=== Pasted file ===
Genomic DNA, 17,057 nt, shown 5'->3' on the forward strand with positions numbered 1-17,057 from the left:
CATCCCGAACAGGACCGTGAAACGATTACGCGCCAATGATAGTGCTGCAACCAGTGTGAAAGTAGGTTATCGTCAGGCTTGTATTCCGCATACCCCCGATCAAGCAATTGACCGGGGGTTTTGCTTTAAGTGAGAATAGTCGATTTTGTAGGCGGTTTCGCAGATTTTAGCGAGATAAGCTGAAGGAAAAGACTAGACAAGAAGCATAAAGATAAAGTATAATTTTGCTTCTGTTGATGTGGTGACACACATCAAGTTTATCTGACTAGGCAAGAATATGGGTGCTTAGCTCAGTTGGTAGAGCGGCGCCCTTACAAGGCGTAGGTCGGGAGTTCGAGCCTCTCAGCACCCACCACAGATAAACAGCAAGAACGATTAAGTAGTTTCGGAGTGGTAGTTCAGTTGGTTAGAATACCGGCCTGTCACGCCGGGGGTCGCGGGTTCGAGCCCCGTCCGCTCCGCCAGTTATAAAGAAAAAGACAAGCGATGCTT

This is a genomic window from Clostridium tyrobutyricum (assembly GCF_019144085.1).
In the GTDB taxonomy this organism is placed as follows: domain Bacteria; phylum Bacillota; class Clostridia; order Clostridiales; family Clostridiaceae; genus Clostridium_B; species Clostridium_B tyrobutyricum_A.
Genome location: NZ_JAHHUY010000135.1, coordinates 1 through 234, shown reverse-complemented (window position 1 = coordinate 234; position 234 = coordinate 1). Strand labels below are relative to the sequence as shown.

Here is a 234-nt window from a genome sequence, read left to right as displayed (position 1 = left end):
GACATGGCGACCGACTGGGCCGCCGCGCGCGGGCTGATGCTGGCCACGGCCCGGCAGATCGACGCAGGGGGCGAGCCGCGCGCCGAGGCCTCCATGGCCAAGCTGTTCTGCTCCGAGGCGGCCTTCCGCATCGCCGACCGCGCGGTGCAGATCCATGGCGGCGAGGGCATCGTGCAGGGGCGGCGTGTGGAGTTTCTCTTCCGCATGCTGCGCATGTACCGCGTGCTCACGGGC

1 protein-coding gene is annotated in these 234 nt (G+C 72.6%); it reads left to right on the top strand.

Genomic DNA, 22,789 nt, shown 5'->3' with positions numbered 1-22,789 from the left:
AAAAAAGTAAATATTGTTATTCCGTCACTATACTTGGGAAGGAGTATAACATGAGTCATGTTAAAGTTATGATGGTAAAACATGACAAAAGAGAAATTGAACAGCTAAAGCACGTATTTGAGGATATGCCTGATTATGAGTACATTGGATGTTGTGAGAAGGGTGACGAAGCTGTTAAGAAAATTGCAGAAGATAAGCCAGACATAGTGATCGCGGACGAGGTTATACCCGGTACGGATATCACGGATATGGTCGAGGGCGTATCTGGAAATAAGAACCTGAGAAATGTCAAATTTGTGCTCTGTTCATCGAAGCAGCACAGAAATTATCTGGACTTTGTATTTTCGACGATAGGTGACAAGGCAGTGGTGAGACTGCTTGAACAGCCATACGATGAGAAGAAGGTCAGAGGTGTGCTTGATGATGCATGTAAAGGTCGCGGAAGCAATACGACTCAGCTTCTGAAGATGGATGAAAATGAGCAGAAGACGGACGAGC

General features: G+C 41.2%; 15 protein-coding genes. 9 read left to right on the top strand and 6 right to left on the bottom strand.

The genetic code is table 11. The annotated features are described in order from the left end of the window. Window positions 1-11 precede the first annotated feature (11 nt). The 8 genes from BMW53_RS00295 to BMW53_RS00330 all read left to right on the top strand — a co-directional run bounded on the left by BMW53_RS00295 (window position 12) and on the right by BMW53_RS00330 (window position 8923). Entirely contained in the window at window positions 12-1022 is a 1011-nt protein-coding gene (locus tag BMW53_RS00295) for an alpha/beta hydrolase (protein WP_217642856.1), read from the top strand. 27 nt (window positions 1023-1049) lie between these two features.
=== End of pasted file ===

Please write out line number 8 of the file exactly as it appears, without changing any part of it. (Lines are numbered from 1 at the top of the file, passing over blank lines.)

1 protein-coding gene is annotated in these 234 nt (G+C 72.6%); it reads left to right on the top strand.